The Humane Society of the United States, Big Cat Rescue based in Florida, and others like them have been leading the way in the fight to ban private ownership of big cats as pets for quite some time. Following is another sad example of why this crusade continues and why further public support is necessary.
As reported on May 6, 2013 by the StarTribune, authorities found a tiger, two mountain lions, three bobcats, two lynx, a serval and two skunks on private farmland in rural northeast Kansas. The animals were living in inadequate chain-link enclosures. It was not only dirty; the animals were improperly fed and cared for.
Atchison County Sheriff Jack Laurie told reporters that authorities became involved in early March after receiving a complaint leading to the seizure of the animals. The owner became combative during the seizure, and authorities found methamphetamine. He was arrested on suspicion of multiple charges, including interference with law enforcement and disorderly conduct. He also faces 10 misdemeanor charges related to the care of the animals.
Big Cat Rescue, the largest accredited sanctuary in the world devoted entirely to rescuing abandoned and abused exotic cats, calls this story “the most daring rescue ever.” They will provide a permanent home for the three bobcats, two lynx and the serval.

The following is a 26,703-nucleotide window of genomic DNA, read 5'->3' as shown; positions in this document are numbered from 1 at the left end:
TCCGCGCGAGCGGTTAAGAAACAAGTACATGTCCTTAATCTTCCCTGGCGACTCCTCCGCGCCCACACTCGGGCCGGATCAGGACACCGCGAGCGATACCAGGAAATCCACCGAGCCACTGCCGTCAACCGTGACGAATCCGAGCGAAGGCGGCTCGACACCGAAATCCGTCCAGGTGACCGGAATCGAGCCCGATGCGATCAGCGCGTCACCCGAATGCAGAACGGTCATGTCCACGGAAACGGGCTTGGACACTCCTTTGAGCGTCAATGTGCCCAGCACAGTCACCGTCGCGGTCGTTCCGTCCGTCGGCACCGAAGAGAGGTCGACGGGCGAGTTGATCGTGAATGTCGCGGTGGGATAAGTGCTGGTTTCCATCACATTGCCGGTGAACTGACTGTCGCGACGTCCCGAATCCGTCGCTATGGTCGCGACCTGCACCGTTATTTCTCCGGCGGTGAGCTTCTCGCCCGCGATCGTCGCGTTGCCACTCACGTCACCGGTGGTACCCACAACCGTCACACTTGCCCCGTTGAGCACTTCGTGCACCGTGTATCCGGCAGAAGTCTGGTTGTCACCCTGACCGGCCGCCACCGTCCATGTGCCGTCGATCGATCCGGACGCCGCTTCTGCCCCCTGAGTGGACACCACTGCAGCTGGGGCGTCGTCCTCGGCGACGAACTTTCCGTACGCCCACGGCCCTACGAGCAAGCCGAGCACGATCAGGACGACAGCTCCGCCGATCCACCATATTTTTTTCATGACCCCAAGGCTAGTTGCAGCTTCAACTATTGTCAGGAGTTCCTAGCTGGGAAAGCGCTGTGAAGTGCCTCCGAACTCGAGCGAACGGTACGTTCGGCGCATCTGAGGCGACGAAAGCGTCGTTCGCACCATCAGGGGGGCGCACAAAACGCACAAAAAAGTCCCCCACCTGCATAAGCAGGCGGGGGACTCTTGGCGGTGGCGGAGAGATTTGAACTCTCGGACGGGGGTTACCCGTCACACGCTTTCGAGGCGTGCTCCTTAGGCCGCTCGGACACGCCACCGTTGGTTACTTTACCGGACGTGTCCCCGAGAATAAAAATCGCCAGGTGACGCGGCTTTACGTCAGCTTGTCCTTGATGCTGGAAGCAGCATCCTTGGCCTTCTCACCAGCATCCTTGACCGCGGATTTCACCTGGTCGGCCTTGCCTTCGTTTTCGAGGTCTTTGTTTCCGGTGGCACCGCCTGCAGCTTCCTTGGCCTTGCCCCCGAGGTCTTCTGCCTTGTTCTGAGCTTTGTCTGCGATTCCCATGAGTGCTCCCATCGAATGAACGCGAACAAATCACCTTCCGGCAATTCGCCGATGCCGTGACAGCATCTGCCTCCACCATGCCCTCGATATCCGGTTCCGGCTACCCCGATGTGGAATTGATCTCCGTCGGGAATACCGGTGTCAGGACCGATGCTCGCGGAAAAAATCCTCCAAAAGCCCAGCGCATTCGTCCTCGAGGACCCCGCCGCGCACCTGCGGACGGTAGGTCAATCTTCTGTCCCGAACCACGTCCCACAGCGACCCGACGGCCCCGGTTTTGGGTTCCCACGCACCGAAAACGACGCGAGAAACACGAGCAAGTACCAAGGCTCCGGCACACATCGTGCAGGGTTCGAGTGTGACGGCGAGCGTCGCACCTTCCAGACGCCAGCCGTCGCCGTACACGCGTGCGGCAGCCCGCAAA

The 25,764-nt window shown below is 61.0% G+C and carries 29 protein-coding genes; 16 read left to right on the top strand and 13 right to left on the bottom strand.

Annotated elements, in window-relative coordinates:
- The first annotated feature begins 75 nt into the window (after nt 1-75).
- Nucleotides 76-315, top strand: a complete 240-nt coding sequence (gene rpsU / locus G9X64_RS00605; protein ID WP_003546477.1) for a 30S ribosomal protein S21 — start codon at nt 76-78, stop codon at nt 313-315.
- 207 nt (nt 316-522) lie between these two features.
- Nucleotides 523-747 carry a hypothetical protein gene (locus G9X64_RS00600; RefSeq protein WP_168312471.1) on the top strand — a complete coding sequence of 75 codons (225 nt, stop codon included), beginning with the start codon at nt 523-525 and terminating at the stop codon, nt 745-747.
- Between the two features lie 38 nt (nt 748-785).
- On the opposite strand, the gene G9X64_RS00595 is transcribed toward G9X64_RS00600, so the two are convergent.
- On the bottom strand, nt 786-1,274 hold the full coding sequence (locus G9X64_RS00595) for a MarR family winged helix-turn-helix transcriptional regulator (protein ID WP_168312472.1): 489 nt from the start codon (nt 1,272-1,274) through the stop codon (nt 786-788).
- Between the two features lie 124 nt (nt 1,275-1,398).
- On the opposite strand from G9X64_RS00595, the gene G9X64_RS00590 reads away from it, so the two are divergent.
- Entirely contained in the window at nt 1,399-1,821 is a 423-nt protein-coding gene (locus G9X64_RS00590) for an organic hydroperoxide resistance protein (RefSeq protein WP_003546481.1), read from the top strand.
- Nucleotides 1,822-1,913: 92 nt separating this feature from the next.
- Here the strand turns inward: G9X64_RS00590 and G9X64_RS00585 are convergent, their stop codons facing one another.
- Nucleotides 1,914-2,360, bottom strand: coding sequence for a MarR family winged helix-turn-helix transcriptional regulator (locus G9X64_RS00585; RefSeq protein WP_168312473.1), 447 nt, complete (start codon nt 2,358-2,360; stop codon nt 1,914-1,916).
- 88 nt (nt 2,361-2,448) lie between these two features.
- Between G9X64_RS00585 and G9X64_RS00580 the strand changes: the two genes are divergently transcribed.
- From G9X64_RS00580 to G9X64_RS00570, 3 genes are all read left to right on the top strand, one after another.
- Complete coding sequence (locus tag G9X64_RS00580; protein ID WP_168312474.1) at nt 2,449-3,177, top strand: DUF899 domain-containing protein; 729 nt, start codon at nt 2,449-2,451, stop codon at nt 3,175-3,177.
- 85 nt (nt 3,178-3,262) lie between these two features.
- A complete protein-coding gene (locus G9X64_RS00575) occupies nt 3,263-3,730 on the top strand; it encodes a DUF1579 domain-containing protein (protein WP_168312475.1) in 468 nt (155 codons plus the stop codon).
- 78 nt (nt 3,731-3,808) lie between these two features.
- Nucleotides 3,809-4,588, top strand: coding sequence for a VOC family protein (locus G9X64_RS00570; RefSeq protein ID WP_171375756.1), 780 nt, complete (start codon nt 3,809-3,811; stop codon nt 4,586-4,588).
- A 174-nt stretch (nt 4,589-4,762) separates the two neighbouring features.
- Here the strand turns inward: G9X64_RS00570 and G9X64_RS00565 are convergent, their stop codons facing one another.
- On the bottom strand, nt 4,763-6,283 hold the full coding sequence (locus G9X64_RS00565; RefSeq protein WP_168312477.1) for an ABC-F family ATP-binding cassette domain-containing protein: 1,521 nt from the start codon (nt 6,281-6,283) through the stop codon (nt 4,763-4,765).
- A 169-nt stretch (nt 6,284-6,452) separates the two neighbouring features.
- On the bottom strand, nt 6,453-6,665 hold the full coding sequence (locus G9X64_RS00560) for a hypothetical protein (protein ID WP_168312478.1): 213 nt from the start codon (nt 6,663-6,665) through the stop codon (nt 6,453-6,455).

“As evidenced in this tragic case, the USDA does not usually remove wild animals even when an owner’s license has been revoked or canceled,” said Carole Baskin, Founder and CEO of Big Cat Rescue. “Law enforcement, taxpayers and sanctuaries are left to shoulder the financial burden for irresponsible people who acquire these animals and then fail to provide proper care. Sadly, this is a perfect example of why this country cannot regulate its way out of the chronic problem of people owning, abusing and then abandoning dangerous wild cats. Banning the private ownership of big cats as pets is the only answer.”
During the seizure, staff with the Humane Society of the United States and the Kansas City Zoo helped sedate the animals and prepare them to be moved. The Humane Society reported that in addition to the animals taken by Big Cat Rescue, a tiger was shipped to the Cleveland Amory Black Beauty Ranch in Murchison, Texas; two cougars were sent to In-Sync Exotics Wildlife Rescue and Education Center in Wylie, Texas; and the skunks went to Operation Wildlife in Linwood, Kansas.
“When private citizens keep wildlife as pets, especially big cats and other large, powerful animals, it almost never turns out well. It’s also a potentially deadly situation for the owner or other people who must live or work around these animals. That’s why we’ve been leading the charge nationwide to prohibit the private possession of dangerous wild animals as pets,” said Wayne Pacelle , HSUS, in his blog post of May 7, 2013.
It was reported that the owner is cooperating with authorities, and the Humane Society said the animals will be held at the sanctuaries pending the final disposition of the case.
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